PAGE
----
Alzheimer's disease (AD) is known to cause memory loss and cognitive decline, but other functions of the brain can remain intact. The reasons cells in some brain regions degenerate while others are protected is largely unknown. In a paper to be published in Stem Cell Reports, researchers from Brigham and Women's Hospital have found that factors encoded in the DNA of brain cells contribute to the patterns of degeneration, or vulnerability, in AD.



How a poorly explored immune cell may impact cancer immunity and immunotherapy

Fri, 17 Nov 17 00:13:20 -0800

The immune cells that are trained to fight off the body's invaders can become defective. It's what allows cancer to develop. So most research has targeted these co-called effector T-cells. But a new study takes a step back and considers: What if the problem isn't with the effector T-cells but starts higher up the cellular chain?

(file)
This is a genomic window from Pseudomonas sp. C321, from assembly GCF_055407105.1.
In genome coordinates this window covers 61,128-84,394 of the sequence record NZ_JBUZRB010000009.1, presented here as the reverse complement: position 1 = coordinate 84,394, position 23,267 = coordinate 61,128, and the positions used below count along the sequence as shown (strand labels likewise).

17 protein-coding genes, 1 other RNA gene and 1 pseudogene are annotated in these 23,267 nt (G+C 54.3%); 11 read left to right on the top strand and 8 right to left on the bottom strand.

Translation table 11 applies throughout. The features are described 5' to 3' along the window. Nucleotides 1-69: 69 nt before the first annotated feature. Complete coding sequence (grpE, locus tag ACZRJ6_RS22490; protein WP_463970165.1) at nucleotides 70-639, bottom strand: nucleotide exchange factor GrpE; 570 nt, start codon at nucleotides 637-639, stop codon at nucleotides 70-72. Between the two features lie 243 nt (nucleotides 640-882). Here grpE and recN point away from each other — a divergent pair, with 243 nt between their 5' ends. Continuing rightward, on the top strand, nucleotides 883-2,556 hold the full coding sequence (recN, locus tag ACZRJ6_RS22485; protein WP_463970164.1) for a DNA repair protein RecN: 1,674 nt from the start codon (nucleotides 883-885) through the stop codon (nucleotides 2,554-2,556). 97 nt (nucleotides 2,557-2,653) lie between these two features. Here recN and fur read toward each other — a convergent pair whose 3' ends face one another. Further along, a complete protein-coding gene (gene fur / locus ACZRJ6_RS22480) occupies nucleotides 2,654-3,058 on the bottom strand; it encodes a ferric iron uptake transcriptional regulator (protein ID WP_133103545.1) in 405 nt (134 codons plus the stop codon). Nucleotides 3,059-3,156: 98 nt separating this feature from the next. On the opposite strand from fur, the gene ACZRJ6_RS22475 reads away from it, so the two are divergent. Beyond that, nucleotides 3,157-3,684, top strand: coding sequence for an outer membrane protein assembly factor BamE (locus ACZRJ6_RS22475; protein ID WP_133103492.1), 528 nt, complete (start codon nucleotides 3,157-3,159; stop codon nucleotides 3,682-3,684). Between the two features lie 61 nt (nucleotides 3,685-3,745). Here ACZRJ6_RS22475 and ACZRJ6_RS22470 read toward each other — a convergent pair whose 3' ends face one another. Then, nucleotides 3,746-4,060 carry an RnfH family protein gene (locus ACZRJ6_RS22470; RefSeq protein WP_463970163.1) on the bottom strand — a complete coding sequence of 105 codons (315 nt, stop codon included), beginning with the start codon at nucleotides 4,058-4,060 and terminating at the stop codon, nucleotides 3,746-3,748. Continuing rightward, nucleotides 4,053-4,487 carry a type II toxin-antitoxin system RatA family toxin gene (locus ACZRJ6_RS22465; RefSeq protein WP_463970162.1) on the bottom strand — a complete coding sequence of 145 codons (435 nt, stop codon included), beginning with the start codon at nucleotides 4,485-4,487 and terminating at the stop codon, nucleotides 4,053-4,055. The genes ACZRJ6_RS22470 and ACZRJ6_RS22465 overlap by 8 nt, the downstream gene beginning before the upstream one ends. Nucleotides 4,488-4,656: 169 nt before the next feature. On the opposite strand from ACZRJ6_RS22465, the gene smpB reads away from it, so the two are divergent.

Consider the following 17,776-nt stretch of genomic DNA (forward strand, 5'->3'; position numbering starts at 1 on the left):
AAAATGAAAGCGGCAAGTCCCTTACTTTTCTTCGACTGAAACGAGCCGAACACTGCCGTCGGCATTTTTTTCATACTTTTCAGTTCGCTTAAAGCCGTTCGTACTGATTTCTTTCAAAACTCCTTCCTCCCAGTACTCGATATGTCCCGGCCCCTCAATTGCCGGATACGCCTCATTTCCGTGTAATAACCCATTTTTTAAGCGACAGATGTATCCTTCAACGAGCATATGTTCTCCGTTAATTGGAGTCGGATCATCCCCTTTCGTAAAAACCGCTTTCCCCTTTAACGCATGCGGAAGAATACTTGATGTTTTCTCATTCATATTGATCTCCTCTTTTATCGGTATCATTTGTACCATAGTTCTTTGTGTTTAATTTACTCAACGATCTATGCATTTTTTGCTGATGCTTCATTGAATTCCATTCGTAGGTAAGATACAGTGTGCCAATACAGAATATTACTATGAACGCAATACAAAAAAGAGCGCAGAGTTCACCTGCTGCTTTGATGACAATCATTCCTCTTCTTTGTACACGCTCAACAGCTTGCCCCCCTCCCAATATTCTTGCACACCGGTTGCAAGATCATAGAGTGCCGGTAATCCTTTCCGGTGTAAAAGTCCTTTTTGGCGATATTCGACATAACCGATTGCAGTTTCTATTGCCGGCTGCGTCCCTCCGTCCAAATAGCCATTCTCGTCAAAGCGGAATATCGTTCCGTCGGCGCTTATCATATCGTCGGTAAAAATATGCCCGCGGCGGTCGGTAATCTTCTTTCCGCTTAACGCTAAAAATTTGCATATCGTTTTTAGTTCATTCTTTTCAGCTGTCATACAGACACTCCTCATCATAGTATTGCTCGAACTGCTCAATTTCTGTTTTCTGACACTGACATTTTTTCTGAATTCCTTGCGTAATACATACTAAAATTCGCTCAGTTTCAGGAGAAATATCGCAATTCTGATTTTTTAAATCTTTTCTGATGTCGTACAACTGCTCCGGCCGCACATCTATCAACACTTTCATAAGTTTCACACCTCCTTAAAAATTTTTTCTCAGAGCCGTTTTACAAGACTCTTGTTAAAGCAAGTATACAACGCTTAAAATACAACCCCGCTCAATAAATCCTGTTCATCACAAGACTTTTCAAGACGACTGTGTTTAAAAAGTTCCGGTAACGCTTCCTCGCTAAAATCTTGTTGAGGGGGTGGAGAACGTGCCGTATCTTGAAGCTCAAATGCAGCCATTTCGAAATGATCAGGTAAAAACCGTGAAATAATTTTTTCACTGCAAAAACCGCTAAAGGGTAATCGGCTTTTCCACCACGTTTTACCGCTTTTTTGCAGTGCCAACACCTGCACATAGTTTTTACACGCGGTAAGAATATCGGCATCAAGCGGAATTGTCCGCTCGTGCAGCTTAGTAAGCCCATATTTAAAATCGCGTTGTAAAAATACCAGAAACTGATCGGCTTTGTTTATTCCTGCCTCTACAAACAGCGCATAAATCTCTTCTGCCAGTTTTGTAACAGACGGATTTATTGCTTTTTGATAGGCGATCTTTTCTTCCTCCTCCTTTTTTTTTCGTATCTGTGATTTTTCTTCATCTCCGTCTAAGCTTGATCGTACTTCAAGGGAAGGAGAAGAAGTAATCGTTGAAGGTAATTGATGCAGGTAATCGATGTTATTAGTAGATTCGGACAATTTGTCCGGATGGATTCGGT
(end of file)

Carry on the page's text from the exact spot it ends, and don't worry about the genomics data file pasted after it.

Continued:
Deletion of a stem cell factor promotes TBI recovery in mice

Fri, 17 Nov 17 00:01:10 -0800

Researchers found that conditional deletion of Sox2 -- the gene encoding the SOX2 stem cell transcription factor -- and the associated dampening of astrocyte reactivity appear to promote functional recovery, including behavioral recovery, after traumatic brain injury, said Dr. Zhang, a W.W. Caruth, Jr. Scholar in Biomedical Research.



Micro-spectroscopy opens new routes for diagnostics
In recent years, optics and photonics, and in particular the microspectroscopic techniques, have demonstrated their effectiveness for the materials analysis. The work 'Non-contact mechanical and chemical analysis of single living cells by micro-spectroscopic techniques' which will appear in the journal